Robin Eubanks and Mental Images - Get 2 It
Royal Crown Revue - The Contender
Stanley Clarke - School Days
Wayne Shorter - Speak No Evil
Weather Report - 8:30
Weather Report - Heavy Weather
Béla Fleck and the Flecktones - Left of Cool
Béla Fleck and the Flecktones - Outbound
Béla Fleck and the Flecktones - Live at the Quick
Béla Fleck and the Flecktones - Live Art
Bob Mintzer Big Band - Live at the MCG
The Brecker Brothers - The Brecker Brothers Collection Vol 1
The Brecker Brothers - The Brecker Brothers Collection Vol 2
Carl Fontana - The Great Fontana
Dave Holland Quintet - Prime Directive
Dave Holland Quintet - Extended Play: Live at Birdland
Dave Weckl Band - Synergy
JJ Johnson and Kai Winding - The Great Kai and JJ
Kenny Garrett - Persuance:  The Music of John Coltrane
Medeski, Martin, and Wood - Uninvisible
Medeski, Martin, and Wood - Combustication
Marcus Miller - Silver Rain
Marcus Miller - The Sun Don't Shine
Michael Manring - The Book of Flame
Vital Tech Tones - Vital Tech Tones
Tribal Tech - Primal Tracks
Metalwood - 1
Metalwood - 2
Metalwood - 3
Metalwood - The Recline
Metalwood - Chronic
Victor Wooten - A Show of Hands
Victor Wooten - Yin Yang


That should get you started.  An even 50.
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IronOxide

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Jazz - Help?
« Reply #36 on: 26 May 2006, 18:04 »

A short list

Trumpet:
- Miles Davis
- Louis Armstrong
- Wynton Marsallis
- Al Hirt
- Maynard Ferguson

Sax:
- Branford Marsallis (Wynton's Brother)
- John Coltrane

Singers:
- Ella Fitzgerald
- Louis Armstrong (Minus What a Wonderful World)
- Billie Holiday
- Nat King Cole
- Frank Sinatra

Bands/Writers:
- Duke Ellington & His Band
- Herb Albpert and the Tiajuana Brass

Those are some of my favorites and some of the most prolific of the jazz musicians.
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brew

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Jazz - Help?
« Reply #37 on: 26 May 2006, 22:45 »

Quote from: thedevilissix
And yup, Bitches' is on two CDs.  I meant to say that the second one was bonus material and that the two tracks were on the original cut


The second one isn't only bonus material though... most of the stuff on that disc is part of the original album.

For more stuff on the less accessible side, I also like:
- John Coltrane - Olatunji Concert: The Last Live Recording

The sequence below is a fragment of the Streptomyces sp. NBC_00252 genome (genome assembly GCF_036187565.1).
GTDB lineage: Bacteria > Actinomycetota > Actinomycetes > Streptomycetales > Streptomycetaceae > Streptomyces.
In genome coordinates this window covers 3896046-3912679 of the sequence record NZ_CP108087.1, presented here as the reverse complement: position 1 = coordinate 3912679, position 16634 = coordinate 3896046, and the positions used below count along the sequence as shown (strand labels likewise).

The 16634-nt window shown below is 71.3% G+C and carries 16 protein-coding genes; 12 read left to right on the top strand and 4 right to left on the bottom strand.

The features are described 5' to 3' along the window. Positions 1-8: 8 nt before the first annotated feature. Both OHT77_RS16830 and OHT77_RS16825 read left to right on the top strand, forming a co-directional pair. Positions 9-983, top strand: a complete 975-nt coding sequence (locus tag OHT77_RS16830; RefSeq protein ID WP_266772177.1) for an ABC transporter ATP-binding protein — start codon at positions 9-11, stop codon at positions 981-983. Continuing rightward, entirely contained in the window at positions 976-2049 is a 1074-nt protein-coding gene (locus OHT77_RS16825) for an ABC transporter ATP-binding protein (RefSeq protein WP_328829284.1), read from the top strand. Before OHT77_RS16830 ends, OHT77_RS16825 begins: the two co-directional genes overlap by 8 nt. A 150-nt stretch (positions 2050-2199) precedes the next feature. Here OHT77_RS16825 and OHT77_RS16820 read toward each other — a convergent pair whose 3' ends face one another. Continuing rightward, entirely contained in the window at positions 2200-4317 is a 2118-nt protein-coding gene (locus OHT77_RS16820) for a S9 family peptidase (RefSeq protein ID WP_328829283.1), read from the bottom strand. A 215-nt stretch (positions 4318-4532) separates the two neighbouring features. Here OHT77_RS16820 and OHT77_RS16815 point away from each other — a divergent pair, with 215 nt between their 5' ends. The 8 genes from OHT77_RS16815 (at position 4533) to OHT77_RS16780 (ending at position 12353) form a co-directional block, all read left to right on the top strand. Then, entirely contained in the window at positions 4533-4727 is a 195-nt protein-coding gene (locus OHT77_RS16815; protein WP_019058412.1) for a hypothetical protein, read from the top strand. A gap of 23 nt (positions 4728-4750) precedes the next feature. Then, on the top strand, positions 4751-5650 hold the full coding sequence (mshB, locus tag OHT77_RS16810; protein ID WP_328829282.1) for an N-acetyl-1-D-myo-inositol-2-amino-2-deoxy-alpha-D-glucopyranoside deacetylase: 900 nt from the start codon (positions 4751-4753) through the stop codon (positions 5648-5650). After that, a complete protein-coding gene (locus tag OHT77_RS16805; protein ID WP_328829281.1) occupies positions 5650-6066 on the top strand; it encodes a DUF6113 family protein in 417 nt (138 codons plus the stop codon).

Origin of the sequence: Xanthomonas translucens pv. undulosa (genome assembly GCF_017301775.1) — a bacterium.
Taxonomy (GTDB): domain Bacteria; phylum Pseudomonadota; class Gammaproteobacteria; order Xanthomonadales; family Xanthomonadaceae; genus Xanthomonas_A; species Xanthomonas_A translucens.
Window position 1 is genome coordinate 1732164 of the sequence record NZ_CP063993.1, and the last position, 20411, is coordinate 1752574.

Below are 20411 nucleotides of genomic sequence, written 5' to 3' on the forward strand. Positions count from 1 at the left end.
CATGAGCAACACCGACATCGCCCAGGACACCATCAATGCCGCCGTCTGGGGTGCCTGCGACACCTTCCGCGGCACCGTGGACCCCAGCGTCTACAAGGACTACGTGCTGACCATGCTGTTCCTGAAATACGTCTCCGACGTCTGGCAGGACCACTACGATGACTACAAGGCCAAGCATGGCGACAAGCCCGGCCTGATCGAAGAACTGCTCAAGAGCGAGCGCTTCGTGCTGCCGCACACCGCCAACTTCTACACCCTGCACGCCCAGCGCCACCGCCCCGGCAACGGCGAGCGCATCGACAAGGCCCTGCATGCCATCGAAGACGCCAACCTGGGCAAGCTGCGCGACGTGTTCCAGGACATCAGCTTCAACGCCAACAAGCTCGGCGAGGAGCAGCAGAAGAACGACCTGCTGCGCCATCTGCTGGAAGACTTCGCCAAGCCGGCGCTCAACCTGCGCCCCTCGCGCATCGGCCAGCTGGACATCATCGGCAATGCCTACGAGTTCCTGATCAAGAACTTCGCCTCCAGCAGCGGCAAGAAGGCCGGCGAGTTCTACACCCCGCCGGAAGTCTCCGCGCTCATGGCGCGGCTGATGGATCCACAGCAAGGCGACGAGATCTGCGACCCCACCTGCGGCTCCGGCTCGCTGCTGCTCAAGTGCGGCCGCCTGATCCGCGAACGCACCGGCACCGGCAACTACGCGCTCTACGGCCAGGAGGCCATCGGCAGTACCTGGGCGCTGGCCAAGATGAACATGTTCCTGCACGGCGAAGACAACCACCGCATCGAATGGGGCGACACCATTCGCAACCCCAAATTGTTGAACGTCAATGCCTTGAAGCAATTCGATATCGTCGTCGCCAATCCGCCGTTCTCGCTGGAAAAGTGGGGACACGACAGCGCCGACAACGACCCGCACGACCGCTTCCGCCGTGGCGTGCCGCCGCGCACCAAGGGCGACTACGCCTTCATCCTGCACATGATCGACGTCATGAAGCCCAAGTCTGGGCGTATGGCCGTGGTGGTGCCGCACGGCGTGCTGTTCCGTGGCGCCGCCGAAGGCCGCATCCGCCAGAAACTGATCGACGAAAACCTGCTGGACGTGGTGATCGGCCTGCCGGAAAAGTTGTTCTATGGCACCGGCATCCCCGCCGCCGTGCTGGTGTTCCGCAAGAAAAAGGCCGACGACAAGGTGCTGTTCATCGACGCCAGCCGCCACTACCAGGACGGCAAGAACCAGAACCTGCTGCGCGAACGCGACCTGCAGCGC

- Sonny Sharrock - Black Woman
- Derek Bailey - Ballads

I've also found some Evan Parker stuff interesting too but haven't actually listened to it all that much yet.  Same with the ICP... I think I've just heard that Sonic Youth collab on record, but they were great live.  It would be cool if anyone can recommend more stuff on this side of things.

For the original poster though, I think '50s Miles, Coltrane from '65 and earlier, Monk, Mingus and Charlie Parker are the first places to look.
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Mockery

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Jazz - Help?
« Reply #38 on: 27 May 2006, 11:59 »

Surely at least Inlander must have heard of James Morrison...

One of Australia's finest Jazz musicians, mostly plays trumpet, but also moves to trombone and other instruments.

There's quite a bit of free music available on his website, check out the multimedia page. I recommend 'Le Belleclaire Blues'. I love it because I know the piece inside out, having performed it back in high school. Another cool thing about this track is that James Morrison plays ALL the trumpet, trombone & saxophone parts and they're dubbed together. And it comes out AWESOME.

Also check out 'Scream Machine', 'The Spot', and definitely 'What a Wonderful World'. (I mean hey, download them all, it's there & it's free, but those ones I recommend most)
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Misereatur

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Re: Jazz - Help?
« Reply #39 on: 27 May 2006, 15:43 »

Quote from: jose
also to add to recs.  Free Jazz classics (some already mentioned)
Albert Ayler - Live in Greenwich Village (complete impluse sessions)
Eric Dolphy - Out to Lunch
Peter Brotzman - Nipples, Machine Gun
Ornette Coleman - The Shape of Jazz to Come, Free Jazz

Some of these (especially the Brotzman albums) aren't exactly accessable, but they can represent some of the best of jazz (that ayler set is so incredibly awesome).  Maybe try The Shape of Jazz to Come first, its probably the most accessable followed by Out to Lunch


QFT

Also, Free Jazz is one of the most amazing albums I own. The kind of album that every time you listen to it you'll find somthing new.
Warning to those who dont know Free Jazz and plan to listen to the album: 47 minutes of collective improvs from a double quartet. It will sound like mindless cacaphony at first. So start with The Shape Of Jazz To Come and work your way to it.
When I first listened to it I turned it off after 30 seconds. Now I love every second of it.
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bassbone

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Jazz - Help?
« Reply #40 on: 31 May 2006, 00:16 »